Though Thomas Jefferson in the Declaration of Independence wrote that the United States would be founded on the principles that all men were created equal, nearly 200 years would pass before the principle was put into any real practice. Although the end of the Civil War opened the door for the passage of the Civil War Amendments, which abolished slavery, and, in theory, granted the descendants of both free and enslaved blacks the same rights as those enjoyed by whites, those rights were not respected or practiced during the century following the war.
Most aspects of life, including schooling, remained segregated on every level, especially throughout the Jim Crow South, and the years following the desegregation triumph of Brown v. Board of the Education in 1954 saw little done to accomplish the instructions given by the Supreme Court, especially at the university level.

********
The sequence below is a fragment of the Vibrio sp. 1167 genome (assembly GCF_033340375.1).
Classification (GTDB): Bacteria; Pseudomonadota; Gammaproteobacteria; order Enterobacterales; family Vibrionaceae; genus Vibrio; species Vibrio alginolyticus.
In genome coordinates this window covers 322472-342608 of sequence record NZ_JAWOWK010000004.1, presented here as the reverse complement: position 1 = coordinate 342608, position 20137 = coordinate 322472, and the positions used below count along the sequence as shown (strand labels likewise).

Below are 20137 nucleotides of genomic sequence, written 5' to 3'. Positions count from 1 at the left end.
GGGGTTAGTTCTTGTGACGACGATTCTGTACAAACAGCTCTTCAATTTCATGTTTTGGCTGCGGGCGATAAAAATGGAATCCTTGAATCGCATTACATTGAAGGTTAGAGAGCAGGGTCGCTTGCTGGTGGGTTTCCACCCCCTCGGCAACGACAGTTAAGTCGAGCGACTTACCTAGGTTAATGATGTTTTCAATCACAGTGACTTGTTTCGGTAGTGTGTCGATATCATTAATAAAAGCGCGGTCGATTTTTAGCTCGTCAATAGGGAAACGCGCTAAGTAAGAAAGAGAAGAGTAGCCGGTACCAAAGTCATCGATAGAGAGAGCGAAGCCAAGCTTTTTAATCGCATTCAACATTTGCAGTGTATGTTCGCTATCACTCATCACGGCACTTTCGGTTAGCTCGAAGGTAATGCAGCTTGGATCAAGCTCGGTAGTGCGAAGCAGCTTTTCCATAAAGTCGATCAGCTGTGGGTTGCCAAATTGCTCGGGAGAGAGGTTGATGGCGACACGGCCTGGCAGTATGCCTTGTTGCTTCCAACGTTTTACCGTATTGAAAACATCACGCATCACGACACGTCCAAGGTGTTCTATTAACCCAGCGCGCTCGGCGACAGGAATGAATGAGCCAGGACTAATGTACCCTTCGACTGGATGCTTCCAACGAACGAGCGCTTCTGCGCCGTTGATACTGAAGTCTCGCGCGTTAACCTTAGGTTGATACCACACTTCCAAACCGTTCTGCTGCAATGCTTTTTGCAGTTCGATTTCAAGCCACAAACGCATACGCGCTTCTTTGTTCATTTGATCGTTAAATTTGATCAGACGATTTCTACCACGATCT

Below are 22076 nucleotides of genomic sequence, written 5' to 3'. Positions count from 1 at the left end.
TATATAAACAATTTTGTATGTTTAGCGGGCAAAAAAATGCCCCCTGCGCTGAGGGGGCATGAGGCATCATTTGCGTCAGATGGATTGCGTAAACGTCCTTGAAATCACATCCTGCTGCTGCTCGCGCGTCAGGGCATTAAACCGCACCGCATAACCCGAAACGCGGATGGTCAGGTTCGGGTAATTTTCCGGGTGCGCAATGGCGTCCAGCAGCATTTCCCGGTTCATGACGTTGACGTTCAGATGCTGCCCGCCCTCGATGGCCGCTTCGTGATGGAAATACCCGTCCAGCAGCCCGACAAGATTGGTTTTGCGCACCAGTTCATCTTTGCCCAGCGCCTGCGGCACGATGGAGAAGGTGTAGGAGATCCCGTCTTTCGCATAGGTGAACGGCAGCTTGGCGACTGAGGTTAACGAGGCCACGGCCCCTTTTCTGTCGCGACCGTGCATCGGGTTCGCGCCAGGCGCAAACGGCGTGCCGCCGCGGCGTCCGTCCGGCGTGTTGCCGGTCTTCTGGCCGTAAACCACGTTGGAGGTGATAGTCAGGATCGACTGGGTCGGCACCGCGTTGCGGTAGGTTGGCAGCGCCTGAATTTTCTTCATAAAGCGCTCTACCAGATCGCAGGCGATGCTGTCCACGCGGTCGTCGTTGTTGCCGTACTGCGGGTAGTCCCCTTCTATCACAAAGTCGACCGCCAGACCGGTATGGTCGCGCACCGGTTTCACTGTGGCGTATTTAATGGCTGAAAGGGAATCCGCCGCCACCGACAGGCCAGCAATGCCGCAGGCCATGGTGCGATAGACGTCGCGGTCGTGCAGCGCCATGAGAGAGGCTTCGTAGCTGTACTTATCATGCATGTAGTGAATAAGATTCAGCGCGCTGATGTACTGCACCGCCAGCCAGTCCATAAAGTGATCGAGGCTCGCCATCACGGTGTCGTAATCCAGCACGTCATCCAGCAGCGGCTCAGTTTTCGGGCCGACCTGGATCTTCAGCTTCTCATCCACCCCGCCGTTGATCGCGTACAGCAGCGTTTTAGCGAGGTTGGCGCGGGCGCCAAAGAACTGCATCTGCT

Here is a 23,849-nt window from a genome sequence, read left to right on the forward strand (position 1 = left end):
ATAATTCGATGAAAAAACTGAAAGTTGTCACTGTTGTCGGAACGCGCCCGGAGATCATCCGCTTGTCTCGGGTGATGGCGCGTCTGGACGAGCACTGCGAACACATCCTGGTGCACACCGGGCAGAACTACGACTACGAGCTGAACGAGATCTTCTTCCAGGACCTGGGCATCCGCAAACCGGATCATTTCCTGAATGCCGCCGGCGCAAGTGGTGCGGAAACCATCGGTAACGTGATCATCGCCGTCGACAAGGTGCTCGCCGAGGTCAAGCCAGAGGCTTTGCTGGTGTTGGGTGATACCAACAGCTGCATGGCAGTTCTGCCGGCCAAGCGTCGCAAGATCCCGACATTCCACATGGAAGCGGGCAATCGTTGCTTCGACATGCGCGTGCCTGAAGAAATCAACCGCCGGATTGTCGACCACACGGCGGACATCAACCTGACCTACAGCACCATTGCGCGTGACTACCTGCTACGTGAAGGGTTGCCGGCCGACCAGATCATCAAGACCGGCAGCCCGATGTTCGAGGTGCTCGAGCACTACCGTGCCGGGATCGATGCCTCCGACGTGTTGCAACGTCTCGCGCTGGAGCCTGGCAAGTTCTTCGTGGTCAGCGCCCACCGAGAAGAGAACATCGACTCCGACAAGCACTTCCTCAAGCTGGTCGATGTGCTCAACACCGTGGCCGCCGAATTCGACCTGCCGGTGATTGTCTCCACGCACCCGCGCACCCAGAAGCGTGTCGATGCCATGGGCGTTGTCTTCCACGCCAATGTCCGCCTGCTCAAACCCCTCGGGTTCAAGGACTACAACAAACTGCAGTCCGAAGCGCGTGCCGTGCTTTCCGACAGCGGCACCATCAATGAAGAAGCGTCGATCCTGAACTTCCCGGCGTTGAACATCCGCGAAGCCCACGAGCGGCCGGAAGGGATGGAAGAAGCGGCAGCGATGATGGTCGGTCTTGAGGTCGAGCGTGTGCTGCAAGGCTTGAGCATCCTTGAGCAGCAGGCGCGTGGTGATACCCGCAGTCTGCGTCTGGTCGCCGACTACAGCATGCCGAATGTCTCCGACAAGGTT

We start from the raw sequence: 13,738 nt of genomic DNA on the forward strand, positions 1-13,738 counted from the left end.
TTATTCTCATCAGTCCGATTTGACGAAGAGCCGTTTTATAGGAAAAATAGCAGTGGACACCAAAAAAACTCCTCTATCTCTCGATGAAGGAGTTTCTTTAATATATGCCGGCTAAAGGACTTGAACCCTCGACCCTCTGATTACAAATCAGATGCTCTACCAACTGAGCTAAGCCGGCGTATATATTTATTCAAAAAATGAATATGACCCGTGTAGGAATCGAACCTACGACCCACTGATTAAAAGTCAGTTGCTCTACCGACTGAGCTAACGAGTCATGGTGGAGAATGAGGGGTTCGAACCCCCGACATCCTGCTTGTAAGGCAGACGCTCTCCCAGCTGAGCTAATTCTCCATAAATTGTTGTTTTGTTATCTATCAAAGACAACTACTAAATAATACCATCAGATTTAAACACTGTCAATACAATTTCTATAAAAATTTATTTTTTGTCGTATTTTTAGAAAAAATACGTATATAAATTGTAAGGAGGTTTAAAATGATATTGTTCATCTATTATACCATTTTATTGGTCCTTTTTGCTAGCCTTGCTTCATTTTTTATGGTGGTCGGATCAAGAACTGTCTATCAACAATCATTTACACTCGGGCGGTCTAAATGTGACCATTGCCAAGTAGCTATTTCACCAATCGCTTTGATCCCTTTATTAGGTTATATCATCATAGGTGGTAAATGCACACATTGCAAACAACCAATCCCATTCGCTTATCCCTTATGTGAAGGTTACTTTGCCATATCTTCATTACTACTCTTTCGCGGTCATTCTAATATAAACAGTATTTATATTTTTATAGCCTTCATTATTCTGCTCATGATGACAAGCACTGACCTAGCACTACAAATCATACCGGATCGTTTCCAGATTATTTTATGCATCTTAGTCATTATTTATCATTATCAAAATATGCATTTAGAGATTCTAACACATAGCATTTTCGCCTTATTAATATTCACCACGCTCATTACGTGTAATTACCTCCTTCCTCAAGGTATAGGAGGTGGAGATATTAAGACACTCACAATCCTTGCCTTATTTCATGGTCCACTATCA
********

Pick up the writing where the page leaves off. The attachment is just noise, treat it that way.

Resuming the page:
Enter James Meredith, a young man of 28 who decided to make it his life's mission to change that situation. In doing so, he took aim at the very heart of Southern segregation: the University of Mississippi. He might have chosen any school, but Meredith had a special interest in Mississippi, as it was his native state; he had grown up near his hometown's current mayor and likely had something of a personal score to settle, as well as a political one.
He applied to the university in 1961 not only to get an education but to give one in an effort to teach the white people of Mississippi and the nation that they could no longer exclude their black neighbors from their lives. Of course, he also aimed to empower black citizens and demonstrate that they were indeed citizens with the same rights and responsibilities as anyone else.
©2016 Charles River Editors (P)2017 Charles River Editors